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NATO does not see a military de-escalation of Russia, but appreciates diplomatic advances

Ukrainian police and National Guard servicemen take part in military exercises. / EFE

Stoltenberg assures that Moscow has reinforced the artillery and equipment in the area and would be able to carry out a rapid military operation.

Russia is far from military de-escalation on the border with Ukraine. The withdrawal of troops announced on Tuesday by Moscow, “has not been seen as such” by NATO, which defends, instead, that Russian military forces continue to concentrate around Kiev. According to Secretary General Jens Stoltenberg, in recent weeks Moscow has mobilized artillery, missiles and equipment, “which would allow it to carry out a rapid military operation.” All in all, the Atlantic Alliance is “optimistic, but cautious”, with the signals they receive from the Kremlin, which seem to bet on diplomatic channels.

NATO has also reinforced its presence in the area “to support Ukraine”. The allies have reinforced their presence in the Black Sea and the Balkans by sending troops and planes. “Our presence in the area has been increasing since 2014,” Stoltenberg stressed, referring to the Russian invasion of the Ukrainian peninsula of Crimea. “This proves the importance of investing in our defense,” he said. In fact, in these seven years, NATO spending has increased by $270 billion.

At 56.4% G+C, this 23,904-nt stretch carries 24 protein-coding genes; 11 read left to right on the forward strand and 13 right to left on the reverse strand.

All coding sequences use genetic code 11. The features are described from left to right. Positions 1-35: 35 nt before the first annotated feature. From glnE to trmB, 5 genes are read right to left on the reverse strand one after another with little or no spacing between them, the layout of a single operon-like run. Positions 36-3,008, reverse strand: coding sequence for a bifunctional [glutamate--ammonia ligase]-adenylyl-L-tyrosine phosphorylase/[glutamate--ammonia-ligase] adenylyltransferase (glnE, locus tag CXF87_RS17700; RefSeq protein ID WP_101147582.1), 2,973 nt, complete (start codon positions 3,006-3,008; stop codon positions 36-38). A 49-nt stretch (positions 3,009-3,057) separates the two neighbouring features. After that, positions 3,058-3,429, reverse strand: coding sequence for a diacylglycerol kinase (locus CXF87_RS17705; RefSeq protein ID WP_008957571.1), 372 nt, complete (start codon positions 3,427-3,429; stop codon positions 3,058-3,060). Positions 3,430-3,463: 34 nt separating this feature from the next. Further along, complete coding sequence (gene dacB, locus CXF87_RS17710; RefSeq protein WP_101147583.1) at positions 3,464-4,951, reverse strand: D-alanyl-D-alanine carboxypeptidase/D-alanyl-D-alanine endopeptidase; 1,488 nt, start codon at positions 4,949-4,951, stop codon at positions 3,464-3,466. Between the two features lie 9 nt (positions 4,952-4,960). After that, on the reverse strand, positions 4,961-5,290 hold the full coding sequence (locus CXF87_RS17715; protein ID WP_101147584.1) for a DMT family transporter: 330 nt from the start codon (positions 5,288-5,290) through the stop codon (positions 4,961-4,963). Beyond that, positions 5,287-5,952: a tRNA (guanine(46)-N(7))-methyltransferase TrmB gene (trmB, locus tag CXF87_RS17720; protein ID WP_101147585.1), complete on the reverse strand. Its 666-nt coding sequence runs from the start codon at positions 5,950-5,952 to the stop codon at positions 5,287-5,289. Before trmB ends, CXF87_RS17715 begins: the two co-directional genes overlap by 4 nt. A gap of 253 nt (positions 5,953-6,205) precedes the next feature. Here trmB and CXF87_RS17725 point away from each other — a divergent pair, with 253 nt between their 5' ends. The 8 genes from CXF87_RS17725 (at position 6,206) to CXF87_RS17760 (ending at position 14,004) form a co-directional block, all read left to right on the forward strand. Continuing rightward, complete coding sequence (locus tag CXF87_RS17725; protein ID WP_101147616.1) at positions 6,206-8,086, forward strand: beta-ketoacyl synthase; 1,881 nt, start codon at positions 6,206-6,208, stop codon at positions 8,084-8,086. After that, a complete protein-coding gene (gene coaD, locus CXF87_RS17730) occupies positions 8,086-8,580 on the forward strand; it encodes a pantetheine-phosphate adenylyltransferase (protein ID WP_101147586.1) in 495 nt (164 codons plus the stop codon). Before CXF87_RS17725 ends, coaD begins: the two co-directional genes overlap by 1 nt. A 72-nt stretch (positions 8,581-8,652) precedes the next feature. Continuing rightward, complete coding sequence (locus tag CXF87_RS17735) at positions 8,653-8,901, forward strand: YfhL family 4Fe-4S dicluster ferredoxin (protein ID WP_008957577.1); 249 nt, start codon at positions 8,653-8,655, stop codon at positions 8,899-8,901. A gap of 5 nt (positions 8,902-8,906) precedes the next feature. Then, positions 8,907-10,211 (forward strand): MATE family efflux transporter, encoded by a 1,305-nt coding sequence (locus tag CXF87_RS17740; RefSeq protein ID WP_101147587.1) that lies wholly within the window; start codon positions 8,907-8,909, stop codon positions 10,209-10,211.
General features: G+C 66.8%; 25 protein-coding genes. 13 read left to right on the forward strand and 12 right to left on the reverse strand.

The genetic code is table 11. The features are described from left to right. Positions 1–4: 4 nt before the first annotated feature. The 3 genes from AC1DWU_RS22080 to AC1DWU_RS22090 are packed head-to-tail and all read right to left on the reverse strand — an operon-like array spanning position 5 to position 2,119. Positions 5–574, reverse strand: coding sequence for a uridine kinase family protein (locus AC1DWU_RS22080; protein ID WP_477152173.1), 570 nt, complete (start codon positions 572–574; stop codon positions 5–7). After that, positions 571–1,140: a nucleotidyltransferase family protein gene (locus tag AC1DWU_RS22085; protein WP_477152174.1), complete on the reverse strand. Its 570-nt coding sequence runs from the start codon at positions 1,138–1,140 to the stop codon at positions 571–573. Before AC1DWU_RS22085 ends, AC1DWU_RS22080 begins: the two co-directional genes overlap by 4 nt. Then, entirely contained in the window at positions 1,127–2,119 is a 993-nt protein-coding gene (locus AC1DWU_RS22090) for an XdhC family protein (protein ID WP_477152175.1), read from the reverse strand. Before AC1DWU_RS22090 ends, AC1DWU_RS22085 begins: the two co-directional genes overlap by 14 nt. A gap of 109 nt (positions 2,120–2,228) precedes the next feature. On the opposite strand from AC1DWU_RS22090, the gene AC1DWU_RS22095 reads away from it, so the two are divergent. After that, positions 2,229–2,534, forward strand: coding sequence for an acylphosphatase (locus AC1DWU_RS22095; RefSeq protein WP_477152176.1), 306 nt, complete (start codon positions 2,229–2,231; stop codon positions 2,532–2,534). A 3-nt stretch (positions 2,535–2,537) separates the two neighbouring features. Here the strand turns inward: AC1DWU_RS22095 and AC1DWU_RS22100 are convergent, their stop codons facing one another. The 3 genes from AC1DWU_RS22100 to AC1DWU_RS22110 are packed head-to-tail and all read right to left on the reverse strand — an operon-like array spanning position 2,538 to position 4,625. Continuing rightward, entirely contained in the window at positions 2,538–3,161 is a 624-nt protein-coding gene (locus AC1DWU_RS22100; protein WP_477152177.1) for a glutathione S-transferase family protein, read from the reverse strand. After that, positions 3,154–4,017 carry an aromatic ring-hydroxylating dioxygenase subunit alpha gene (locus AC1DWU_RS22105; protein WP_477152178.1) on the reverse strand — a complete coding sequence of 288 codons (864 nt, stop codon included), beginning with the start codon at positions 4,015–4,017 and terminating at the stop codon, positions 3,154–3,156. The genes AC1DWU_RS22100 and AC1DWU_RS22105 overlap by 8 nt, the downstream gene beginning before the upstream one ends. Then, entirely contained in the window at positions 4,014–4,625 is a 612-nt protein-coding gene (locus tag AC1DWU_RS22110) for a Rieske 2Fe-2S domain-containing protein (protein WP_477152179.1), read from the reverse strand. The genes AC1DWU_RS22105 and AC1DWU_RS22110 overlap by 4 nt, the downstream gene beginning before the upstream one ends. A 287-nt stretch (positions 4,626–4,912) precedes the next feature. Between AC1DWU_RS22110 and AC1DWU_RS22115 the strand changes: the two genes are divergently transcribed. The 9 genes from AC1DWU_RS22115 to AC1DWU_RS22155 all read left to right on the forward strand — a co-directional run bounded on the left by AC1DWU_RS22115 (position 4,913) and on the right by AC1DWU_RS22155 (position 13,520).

Committed to Kyiv

The summit of the Atlantic Alliance, which will bring together the defense ministers of the allied countries in Brussels this week, will have as its main axis the Russian threat to invade Ukraine. “We are all committed to the sovereignty of Kiev. China and Russia are working together, they are two authoritarian governments that want to decide the future of the countries around them through spheres of influence. We cannot allow that », he assured.

The path of dialogue remains open and there are signs of optimism on the part of Moscow, “but we are not willing to give up our values,” Stoltenberg pointed out. Instead, there are secondary issues such as European security, military transparency and arms control, on which the two sides could come to terms. In fact, Russia is working this week on the response to the letter that the US and NATO sent in January about their demands for military de-escalation. Moscow called for the withdrawal of troops from NATO and a veto on Ukraine’s entry into the alliance, two demands that the allies have already rejected.

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